I generally like having models, but I'm not a fan of ORMs (ie, OM without the R).
Where this often gets you is lazily loading attributes in loops -- it kills performance and it's non-obvious that it's happening when just looking at code. Caching helps this problem by either putting the related attribute in-process memory or in memcached which is relatively faster than hitting the database. But, to me, this seems like an anti-pattern -- caching instead of optimizing the underlying ORM/db access patterns or preferring a style in which database accesses become apparent in application logic instead of being masked by the ORM.
That being said, I think this is a very good article showing how to do caching when you really need it - I'm just trying to say that you probably don't for generic database accesses.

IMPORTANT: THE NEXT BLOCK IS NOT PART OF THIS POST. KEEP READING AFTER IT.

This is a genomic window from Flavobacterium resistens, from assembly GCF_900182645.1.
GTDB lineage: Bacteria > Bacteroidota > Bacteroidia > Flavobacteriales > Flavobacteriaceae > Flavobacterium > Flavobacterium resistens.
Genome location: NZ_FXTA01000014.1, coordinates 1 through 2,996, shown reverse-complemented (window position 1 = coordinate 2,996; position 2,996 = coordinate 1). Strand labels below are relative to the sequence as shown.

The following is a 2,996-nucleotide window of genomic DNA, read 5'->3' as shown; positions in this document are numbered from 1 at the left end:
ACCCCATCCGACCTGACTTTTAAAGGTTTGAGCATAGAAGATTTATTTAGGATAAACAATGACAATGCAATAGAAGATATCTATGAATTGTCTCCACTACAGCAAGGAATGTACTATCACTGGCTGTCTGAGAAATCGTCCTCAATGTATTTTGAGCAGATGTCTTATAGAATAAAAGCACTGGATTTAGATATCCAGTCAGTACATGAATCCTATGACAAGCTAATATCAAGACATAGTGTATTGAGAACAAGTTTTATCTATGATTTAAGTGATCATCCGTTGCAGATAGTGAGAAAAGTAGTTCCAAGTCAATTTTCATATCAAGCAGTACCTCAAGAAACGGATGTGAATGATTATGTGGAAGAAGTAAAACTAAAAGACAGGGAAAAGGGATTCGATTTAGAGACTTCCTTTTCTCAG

And if you're going to do it, I'd always just start out with redis/memcached to begin with - even on a single box, you're probably going to want a process per core, and having every process keep a copy gets expensive fast.
I share your opinion on lazy loading, whenever possible you should know in advance if you're gonna need that related information before you pull your data: it's much faster to chain 2 select in one call (even with a connection pool).
That being said, I love redis and wish I could use it for all my objects (I could, since all my objects have a pk) but it lacks some fondamental real world features (relationships and transactions) that make business query/analytic a nightmare (who connect to your website, at what rate...) while Relational database does an amazing job at it.